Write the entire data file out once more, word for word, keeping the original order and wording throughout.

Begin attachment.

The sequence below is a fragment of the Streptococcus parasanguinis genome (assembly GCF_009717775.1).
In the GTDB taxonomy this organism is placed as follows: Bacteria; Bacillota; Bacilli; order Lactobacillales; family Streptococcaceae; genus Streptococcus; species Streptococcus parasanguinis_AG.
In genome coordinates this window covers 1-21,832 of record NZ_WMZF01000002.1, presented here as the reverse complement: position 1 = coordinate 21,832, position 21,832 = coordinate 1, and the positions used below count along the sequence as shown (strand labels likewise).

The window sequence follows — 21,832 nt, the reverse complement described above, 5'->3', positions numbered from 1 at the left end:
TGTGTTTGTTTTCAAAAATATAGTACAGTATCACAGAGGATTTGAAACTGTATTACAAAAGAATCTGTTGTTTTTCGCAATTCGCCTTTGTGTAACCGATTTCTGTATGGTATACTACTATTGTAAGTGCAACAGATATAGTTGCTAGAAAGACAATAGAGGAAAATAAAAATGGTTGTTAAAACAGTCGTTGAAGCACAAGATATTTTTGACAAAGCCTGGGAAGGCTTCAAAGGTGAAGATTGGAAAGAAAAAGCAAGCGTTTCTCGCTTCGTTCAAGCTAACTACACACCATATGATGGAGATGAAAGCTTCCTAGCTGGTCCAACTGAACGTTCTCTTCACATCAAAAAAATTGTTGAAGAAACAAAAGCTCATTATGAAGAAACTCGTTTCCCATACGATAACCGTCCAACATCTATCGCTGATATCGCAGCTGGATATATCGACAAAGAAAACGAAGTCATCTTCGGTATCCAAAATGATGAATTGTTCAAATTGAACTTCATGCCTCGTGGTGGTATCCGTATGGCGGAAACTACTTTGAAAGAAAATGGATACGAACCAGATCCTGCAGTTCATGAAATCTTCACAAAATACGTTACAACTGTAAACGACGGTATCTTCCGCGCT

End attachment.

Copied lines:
The sequence below is a fragment of the Streptococcus parasanguinis genome (assembly GCF_009717775.1).
In the GTDB taxonomy this organism is placed as follows: Bacteria; Bacillota; Bacilli; order Lactobacillales; family Streptococcaceae; genus Streptococcus; species Streptococcus parasanguinis_AG.
In genome coordinates this window covers 1-21,832 of record NZ_WMZF01000002.1, presented here as the reverse complement: position 1 = coordinate 21,832, position 21,832 = coordinate 1, and the positions used below count along the sequence as shown (strand labels likewise).

The window sequence follows — 21,832 nt, the reverse complement described above, 5'->3', positions numbered from 1 at the left end:
TGTGTTTGTTTTCAAAAATATAGTACAGTATCACAGAGGATTTGAAACTGTATTACAAAAGAATCTGTTGTTTTTCGCAATTCGCCTTTGTGTAACCGATTTCTGTATGGTATACTACTATTGTAAGTGCAACAGATATAGTTGCTAGAAAGACAATAGAGGAAAATAAAAATGGTTGTTAAAACAGTCGTTGAAGCACAAGATATTTTTGACAAAGCCTGGGAAGGCTTCAAAGGTGAAGATTGGAAAGAAAAAGCAAGCGTTTCTCGCTTCGTTCAAGCTAACTACACACCATATGATGGAGATGAAAGCTTCCTAGCTGGTCCAACTGAACGTTCTCTTCACATCAAAAAAATTGTTGAAGAAACAAAAGCTCATTATGAAGAAACTCGTTTCCCATACGATAACCGTCCAACATCTATCGCTGATATCGCAGCTGGATATATCGACAAAGAAAACGAAGTCATCTTCGGTATCCAAAATGATGAATTGTTCAAATTGAACTTCATGCCTCGTGGTGGTATCCGTATGGCGGAAACTACTTTGAAAGAAAATGGATACGAACCAGATCCTGCAGTTCATGAAATCTTCACAAAATACGTTACAACTGTAAACGACGGTATCTTCCGCGCT